"Mm, I usually write fantasy or adolescent coming-of-age. Like Sarah Dessen but less contrived."
Mr. Jacobson chuckled. "That's probably the first negative review from a teenage girl I've heard about Sarah Dessen novels. Just on my first day, there were some students in my class positively raving about her."
"Not me. I'd like to say I appreciate literature, and that's why I'm in poetry club."
"Speaking of which, Mrs. Yates approached me today. She's going to be on maternity leave pretty soon, so she's thinking about stepping down from the position as you guys' club organizer."
"Oh." Sylvia was disappointed, as she'd rather liked Mrs. Yates. She taught freshman English, and it was her interest in poetry that incited her own passions for writing it again. She had given it up for quite some time after being made fun of for an original poem in seventh grade English class. Mrs. Yates was a dynamic woman, and she'd miss her while she was at home, waiting on her baby. Baby girl, it was going to be, apparently.
"And I volunteered to take over for her. She said she'd very much appreciate it, and I'll be supervising you guys starting in October."
Needless to say, she considerably cheered up at this news. She couldn't think of a better substitute than this teacher slash aspiring writer. Mr. Jacobson wouldn't be the typical slacker young teacher. If anything, he seemed to be someone who liked to keep busy, even if that meant time away from his novel draft.
"That would be great. I'll look forward to that. I didn't think I'd like you, Mr. Jacobson, to be honest. But, at least you're a writer on the side. That's awesome. And I'm not trying to kiss up to you or anything. That's truly awesome."
"Thank you." He smiled dryly. "I think you'd better run along now, Sylvia. I'm not about to keep you from having a life. You don't want to talk to a boring old man like me."
"For a boring old man, you're sure interesting." Sylvia slung her tote bag further up her arm as she made to leave the classroom. Then, an impulse stopped her. Oh, her troublesome impulses would get the better of her someday.
"What musicians do you like?" she asked him. "Just curious."
"The Beatles, Led Zeppelin, the Moody Blues…All the classics. I play guitar, actually."
"Really?" She might have sounded a shade too excited at this.
"Yeah, I have been since sixth grade. OK, come on now, out. I do have teacher things to do, as much as that might shock you. I'll see you in class."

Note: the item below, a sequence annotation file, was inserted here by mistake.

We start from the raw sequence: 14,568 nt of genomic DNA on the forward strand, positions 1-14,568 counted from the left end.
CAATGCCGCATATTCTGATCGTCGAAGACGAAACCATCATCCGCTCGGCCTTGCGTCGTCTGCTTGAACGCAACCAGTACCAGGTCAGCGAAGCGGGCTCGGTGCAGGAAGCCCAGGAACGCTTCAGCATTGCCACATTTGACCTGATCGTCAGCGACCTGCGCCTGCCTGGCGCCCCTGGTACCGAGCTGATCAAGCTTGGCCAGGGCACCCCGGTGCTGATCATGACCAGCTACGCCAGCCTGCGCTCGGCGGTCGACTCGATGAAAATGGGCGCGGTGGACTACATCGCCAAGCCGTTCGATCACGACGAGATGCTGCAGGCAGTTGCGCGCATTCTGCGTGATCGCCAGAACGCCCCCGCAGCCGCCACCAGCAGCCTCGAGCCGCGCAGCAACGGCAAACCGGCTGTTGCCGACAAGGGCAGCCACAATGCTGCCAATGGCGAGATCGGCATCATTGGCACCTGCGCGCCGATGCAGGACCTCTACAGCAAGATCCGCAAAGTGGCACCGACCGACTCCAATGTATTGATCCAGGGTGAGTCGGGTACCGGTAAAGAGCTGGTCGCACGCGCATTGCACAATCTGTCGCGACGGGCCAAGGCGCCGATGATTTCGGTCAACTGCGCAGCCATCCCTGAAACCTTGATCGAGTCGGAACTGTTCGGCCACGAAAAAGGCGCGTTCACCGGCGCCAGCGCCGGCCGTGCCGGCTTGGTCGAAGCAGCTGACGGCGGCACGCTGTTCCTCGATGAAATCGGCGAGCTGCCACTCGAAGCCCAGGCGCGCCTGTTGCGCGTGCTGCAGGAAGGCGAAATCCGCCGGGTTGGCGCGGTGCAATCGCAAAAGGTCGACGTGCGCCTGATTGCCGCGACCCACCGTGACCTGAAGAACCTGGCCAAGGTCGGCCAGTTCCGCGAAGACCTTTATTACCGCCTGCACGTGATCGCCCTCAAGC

As much as she would regret this later, Sylvia blurted out just as she passed through the open doorway, "And next semester, too. I think you're going to teach my British Lit class."
Mr. Jacobson nodded. "That's right. I figured Glenn was familiar. I'm going to be seeing you quite often, I understand it."
"Yeah. Bye!" she practically chirped.
During her long walk to the parking lot, Sylvia chided herself for being so lame around this new teacher. She probably didn't impress him with her extremely inquisitive nature and her enthusiasm. When was she ever enthusiastic, borderline manic? Ugh, she found herself insufferable. What she dreaded the most was if Mr. Jacobson disliked her writing, overly critical of it. Maybe calling it too fluffy, too saccharine.
Something told her, though, that she was wrong. That, somehow or other, they were going to end up becoming friends.
Sylvia sighed, disbelieving that she would be so sentimental over the first day of junior year and that instance in particular. Bluntly, she didn't feel so warm and fuzzy on the inside when it came to another interaction with another teacher who had been cold. Very cold and ruthless and mean. She was relieved, looking back, that he hadn't done anything more to her than what he did, but that was enough. That shouldn't have happened.
And neither should this. She couldn't say she knew Mr. Jacobson on a personal level and if she was smart, she would avoid that outcome. Who knew what lengths he would go to in order to cop a feel for himself? Get him all nice and aroused?
The bile rose to her mouth from her throat, and she swore if she recalled that other, more traumatizing moment in her life, she would indeed vomit. Not many male teachers went into the teaching profession with golden hearts and pure intentions. They planned on gazing down female students' tops, ogling them and their every movement from their walk to the way they flipped back their hair, and feeling…touching…parts that they either weren't allowed to or didn't care enough to touch back home.
They weren't getting it at home, so they had nowhere else to turn to but the workplace. But those youthful, attractive students…Mr. Jacobson could have his pick with those girls lustily gazing at him every day. One of these times, he would bow down to their desires.
Darting to the bathroom down the hall from her room, Sylvia dry-retched in the toilet. Suppose he inappropriately touched her? Suppose he hurt her? Suppose he had to force her to resort to the administration or the police like she should have done the first time? No, no…He seemed so gentle, so thoughtful…
She cried. Even on a perfect night, that memory always had to resurface, the one from freshman year.
A/N: I will say that Sylvia's freshman year experience won't be anything straight out of a horror movie or anything like that. At this point in the story, I was surprised that it was getting so detailed. Part three will be one of the most detailed of all. So, on Saturday, I'm going to put up the final part. Keep your eyes pealed.
Oh, by the way, the coffeehouse performance scene...Yeah, those types of scenes in movies I'm a sucker for. They really are a dying breed, and it's a shame. This was back when musicians had actual talent. They're still around just...Those things seemed to bigger in the 70s. Hope you liked this.